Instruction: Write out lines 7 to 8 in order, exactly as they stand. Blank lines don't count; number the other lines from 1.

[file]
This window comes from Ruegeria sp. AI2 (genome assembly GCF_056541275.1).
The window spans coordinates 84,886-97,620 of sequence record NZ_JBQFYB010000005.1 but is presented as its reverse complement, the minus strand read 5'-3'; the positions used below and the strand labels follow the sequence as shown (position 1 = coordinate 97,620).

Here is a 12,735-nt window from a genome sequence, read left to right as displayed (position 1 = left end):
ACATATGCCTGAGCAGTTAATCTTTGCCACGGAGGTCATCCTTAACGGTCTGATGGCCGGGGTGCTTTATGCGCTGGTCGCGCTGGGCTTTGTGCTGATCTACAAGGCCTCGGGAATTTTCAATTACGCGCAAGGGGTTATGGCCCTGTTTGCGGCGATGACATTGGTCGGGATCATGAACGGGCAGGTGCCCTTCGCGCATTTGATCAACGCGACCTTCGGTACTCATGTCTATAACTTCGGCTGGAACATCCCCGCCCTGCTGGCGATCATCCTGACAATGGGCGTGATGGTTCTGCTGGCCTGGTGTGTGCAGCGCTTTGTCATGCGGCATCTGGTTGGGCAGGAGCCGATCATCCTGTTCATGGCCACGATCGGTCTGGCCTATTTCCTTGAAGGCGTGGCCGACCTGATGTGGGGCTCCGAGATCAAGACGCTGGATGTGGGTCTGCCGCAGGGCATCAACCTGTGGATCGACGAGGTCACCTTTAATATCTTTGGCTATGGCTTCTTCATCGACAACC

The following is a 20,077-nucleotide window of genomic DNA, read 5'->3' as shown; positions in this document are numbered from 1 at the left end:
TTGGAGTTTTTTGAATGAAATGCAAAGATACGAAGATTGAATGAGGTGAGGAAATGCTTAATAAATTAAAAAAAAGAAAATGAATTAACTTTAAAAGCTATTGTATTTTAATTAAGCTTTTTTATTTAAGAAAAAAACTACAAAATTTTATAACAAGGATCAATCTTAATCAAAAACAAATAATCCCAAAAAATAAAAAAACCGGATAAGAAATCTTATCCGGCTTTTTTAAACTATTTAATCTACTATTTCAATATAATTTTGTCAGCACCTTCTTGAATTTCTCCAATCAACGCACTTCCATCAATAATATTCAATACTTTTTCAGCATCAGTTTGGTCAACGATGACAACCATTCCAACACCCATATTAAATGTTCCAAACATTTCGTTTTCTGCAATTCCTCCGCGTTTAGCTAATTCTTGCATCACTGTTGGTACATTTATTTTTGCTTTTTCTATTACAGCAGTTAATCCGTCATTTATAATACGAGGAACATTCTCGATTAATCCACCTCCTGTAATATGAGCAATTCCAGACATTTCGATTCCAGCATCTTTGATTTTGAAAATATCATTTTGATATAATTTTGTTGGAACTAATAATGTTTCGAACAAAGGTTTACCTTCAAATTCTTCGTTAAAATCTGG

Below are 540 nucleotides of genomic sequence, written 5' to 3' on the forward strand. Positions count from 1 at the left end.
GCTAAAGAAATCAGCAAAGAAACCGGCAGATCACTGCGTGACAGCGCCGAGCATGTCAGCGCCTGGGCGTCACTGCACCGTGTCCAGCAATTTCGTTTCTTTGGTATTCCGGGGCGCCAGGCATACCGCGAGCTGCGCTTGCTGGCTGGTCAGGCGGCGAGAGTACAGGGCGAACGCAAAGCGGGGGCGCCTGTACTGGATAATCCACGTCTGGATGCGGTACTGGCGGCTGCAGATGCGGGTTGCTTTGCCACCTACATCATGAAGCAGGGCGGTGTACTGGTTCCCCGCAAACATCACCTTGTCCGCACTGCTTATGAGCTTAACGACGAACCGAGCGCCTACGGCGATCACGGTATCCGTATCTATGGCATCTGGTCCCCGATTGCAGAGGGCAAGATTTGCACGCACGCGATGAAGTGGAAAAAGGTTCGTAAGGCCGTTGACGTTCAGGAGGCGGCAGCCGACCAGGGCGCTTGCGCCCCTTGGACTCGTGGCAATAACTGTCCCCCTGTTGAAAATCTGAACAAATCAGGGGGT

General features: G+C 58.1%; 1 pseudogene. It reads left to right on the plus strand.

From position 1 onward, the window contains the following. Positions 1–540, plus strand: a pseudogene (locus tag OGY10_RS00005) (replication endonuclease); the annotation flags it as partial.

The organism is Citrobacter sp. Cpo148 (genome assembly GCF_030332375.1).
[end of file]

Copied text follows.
Below are 540 nucleotides of genomic sequence, written 5' to 3' on the forward strand. Positions count from 1 at the left end.
GCTAAAGAAATCAGCAAAGAAACCGGCAGATCACTGCGTGACAGCGCCGAGCATGTCAGCGCCTGGGCGTCACTGCACCGTGTCCAGCAATTTCGTTTCTTTGGTATTCCGGGGCGCCAGGCATACCGCGAGCTGCGCTTGCTGGCTGGTCAGGCGGCGAGAGTACAGGGCGAACGCAAAGCGGGGGCGCCTGTACTGGATAATCCACGTCTGGATGCGGTACTGGCGGCTGCAGATGCGGGTTGCTTTGCCACCTACATCATGAAGCAGGGCGGTGTACTGGTTCCCCGCAAACATCACCTTGTCCGCACTGCTTATGAGCTTAACGACGAACCGAGCGCCTACGGCGATCACGGTATCCGTATCTATGGCATCTGGTCCCCGATTGCAGAGGGCAAGATTTGCACGCACGCGATGAAGTGGAAAAAGGTTCGTAAGGCCGTTGACGTTCAGGAGGCGGCAGCCGACCAGGGCGCTTGCGCCCCTTGGACTCGTGGCAATAACTGTCCCCCTGTTGAAAATCTGAACAAATCAGGGGGT